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Background Several scientific contributions have summarized the “lessons learnt” during the coronavirus disease 2019 (COVID-19) pandemic, but only a few authors have discussed what we have learnt on how to design and conduct research during a pandemic. The main intent of this study was to summarize the lessons learnt by an Italian multidisciplinary research group that developed and conducted a longitudinal study on COVID-19 patients infected during the first wave in March 2020 and followed-up for 3 years. Methods A qualitative research approach embedded into the primary CORonavirus MOnitoRing study (CORMOR) study was developed, according to the the consolidated criteria for reporting qualitative research. Multiple data collection strategies were performed: each member was invited to report the main lessons learnt according to his/her perspective and experience from the study design throughout its conduction. The narratives collected were summarized and discussed in face-to-face rounds. The narratives were then thematically analysed according to their main topic in a list that was resent to all members to check the content and their organization. The list of the final “lessons learnt” has been agreed by all members, as described in a detailed fashion. Results Several lessons were learnt while designing and conducting a longitudinal study during the COVID-19 pandemic and summarised into ten main themes: some are methodological, while others concern how to conduct research in pandemics/epidemics/infectious disease emergencies. Conclusions The multidisciplinary approach, which also included patients’ perspective, helped us to protect the consistency and quality of the research provided in pandemic times. The lesson learnt suggest that our research approach may benefit from changes in education, clinical practice and policies.
... IF employees' well-being and stressors are being handled within the organization, then quality performance in optimal time and growing interests will be seen. In a local study, Babore, A., et al., (2020) noted that stress levels had no significant differences with its demographic profile (age, sex, academic rank, length of service, and field); however, Wang, C., et al., (2021) reported moderate levels of stress are related to school's policies and management practices within the organization. Similarly, Cavalcanti, H. G., et al., (2021)revealed a significant difference in the stress level for personnel level but no significant differences in demographic profiles, but beliefs and practices were affected by the scores. ...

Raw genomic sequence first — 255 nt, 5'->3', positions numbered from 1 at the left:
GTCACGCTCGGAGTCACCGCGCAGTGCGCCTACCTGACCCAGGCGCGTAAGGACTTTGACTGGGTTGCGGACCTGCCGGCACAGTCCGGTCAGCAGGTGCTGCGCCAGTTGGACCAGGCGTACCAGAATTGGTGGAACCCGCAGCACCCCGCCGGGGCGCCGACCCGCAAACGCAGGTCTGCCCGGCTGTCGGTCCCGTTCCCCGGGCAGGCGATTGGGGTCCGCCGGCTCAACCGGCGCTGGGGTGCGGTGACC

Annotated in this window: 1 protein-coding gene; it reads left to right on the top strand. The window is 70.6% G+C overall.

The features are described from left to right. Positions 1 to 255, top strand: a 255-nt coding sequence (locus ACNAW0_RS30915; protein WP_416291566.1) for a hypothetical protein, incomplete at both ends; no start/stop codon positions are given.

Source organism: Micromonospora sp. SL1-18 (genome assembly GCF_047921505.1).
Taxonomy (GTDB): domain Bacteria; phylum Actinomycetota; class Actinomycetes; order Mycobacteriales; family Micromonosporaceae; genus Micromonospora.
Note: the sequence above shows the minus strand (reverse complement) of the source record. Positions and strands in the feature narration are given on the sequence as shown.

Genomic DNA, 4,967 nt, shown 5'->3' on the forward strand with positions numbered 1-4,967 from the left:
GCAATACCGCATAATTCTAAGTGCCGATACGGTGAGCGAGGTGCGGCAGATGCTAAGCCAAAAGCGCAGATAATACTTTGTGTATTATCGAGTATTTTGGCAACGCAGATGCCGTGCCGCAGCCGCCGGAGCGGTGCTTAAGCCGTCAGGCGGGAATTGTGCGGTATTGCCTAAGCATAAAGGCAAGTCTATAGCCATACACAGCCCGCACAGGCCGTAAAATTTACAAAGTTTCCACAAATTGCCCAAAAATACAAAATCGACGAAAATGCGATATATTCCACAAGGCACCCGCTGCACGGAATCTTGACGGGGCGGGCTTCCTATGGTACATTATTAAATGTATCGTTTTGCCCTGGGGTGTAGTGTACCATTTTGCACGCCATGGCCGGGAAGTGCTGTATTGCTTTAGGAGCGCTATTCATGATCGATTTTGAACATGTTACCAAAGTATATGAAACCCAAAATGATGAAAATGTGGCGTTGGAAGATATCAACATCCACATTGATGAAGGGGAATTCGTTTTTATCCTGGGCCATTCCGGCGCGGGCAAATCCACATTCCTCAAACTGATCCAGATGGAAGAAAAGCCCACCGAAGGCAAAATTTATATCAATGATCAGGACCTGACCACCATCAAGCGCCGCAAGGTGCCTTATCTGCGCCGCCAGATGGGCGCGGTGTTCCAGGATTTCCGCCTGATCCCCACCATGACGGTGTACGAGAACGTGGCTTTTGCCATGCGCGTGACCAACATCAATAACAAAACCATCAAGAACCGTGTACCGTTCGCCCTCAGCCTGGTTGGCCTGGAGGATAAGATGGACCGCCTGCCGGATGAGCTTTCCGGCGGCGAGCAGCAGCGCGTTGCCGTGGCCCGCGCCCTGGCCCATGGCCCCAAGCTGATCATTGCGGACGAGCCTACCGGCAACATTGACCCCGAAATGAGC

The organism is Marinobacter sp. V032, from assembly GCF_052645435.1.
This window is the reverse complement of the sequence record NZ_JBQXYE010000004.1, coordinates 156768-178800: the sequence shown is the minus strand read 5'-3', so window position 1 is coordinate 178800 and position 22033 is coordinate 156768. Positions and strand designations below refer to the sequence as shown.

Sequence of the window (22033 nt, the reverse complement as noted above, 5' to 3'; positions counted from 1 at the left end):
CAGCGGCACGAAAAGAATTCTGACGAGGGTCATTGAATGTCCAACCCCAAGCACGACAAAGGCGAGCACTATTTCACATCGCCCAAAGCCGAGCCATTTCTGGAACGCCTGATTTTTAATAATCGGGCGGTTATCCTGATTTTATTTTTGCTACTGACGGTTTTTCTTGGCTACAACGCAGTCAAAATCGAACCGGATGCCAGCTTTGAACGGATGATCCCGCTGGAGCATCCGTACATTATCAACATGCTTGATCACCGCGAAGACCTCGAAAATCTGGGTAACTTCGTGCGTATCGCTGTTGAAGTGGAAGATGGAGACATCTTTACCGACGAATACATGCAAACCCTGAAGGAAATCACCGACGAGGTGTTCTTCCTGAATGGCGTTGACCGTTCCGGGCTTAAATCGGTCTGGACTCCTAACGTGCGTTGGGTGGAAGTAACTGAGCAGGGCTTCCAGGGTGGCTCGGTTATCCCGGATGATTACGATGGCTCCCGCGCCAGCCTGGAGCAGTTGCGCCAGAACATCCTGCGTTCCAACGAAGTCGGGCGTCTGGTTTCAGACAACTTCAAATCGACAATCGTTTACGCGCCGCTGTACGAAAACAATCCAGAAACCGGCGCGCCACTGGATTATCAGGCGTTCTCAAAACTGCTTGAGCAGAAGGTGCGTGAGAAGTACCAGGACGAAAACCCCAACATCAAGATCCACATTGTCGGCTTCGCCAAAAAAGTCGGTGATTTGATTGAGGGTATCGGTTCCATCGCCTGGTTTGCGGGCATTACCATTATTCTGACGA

... Moreover, individual quarantine had contrary effects on individuals' psychological wellness compared to long-term pandemics, increasing anxiety and depression. Similarly, Wang et al. [75] investigated the impact of the parent's employment on the daily life of teenagers, based on the socioeconomic situation of the family in America. A negative impact on children and increase in family conflicts were evidenced, particularly for parents that lost their jobs, while a positive effect on children was evidenced for those whose parents worked from home due to the better connection between parents and their children. ...
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In the 21st century, prior to the outbreak of the COVID-19 pandemic, numerous transformations were already underway in the field of employment. However, this unprecedented global health crisis has had a profound influence on employment worldwide, yielding both positive and negative outcomes across various labor aspects. Consequently, while certain effects are anticipated to be temporary, others are likely to instigate enduring changes in employment practices.